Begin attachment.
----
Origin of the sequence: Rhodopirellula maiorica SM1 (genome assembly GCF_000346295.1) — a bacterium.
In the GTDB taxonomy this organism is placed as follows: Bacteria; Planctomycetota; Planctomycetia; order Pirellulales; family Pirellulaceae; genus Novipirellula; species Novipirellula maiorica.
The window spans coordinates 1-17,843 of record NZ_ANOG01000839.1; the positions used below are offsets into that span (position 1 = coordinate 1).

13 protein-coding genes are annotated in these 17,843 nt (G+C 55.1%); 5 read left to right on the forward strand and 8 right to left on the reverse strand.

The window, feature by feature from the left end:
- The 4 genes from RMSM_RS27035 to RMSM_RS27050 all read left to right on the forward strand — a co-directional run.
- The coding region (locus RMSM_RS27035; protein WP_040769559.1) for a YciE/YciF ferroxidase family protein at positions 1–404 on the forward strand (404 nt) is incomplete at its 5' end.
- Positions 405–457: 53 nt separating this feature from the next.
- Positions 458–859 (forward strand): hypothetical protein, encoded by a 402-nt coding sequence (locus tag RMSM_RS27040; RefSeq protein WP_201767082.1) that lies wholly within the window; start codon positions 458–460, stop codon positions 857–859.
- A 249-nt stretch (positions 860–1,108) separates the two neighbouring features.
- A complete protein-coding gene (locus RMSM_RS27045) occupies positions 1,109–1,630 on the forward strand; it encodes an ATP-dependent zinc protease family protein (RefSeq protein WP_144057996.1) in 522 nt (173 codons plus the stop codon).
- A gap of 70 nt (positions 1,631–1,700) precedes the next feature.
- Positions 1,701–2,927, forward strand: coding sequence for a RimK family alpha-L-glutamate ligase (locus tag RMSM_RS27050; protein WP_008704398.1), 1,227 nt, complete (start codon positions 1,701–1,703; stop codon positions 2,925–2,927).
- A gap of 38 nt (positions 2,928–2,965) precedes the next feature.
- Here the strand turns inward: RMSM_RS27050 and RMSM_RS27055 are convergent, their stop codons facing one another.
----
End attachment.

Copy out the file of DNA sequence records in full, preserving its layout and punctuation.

Origin of the sequence: Rhodopirellula maiorica SM1 (genome assembly GCF_000346295.1) — a bacterium.
In the GTDB taxonomy this organism is placed as follows: Bacteria; Planctomycetota; Planctomycetia; order Pirellulales; family Pirellulaceae; genus Novipirellula; species Novipirellula maiorica.
The window spans coordinates 1-17,843 of record NZ_ANOG01000839.1; the positions used below are offsets into that span (position 1 = coordinate 1).

13 protein-coding genes are annotated in these 17,843 nt (G+C 55.1%); 5 read left to right on the forward strand and 8 right to left on the reverse strand.

The window, feature by feature from the left end:
- The 4 genes from RMSM_RS27035 to RMSM_RS27050 all read left to right on the forward strand — a co-directional run.
- The coding region (locus RMSM_RS27035; protein WP_040769559.1) for a YciE/YciF ferroxidase family protein at positions 1–404 on the forward strand (404 nt) is incomplete at its 5' end.
- Positions 405–457: 53 nt separating this feature from the next.
- Positions 458–859 (forward strand): hypothetical protein, encoded by a 402-nt coding sequence (locus tag RMSM_RS27040; RefSeq protein WP_201767082.1) that lies wholly within the window; start codon positions 458–460, stop codon positions 857–859.
- A 249-nt stretch (positions 860–1,108) separates the two neighbouring features.
- A complete protein-coding gene (locus RMSM_RS27045) occupies positions 1,109–1,630 on the forward strand; it encodes an ATP-dependent zinc protease family protein (RefSeq protein WP_144057996.1) in 522 nt (173 codons plus the stop codon).
- A gap of 70 nt (positions 1,631–1,700) precedes the next feature.
- Positions 1,701–2,927, forward strand: coding sequence for a RimK family alpha-L-glutamate ligase (locus tag RMSM_RS27050; protein WP_008704398.1), 1,227 nt, complete (start codon positions 1,701–1,703; stop codon positions 2,925–2,927).
- A gap of 38 nt (positions 2,928–2,965) precedes the next feature.
- Here the strand turns inward: RMSM_RS27050 and RMSM_RS27055 are convergent, their stop codons facing one another.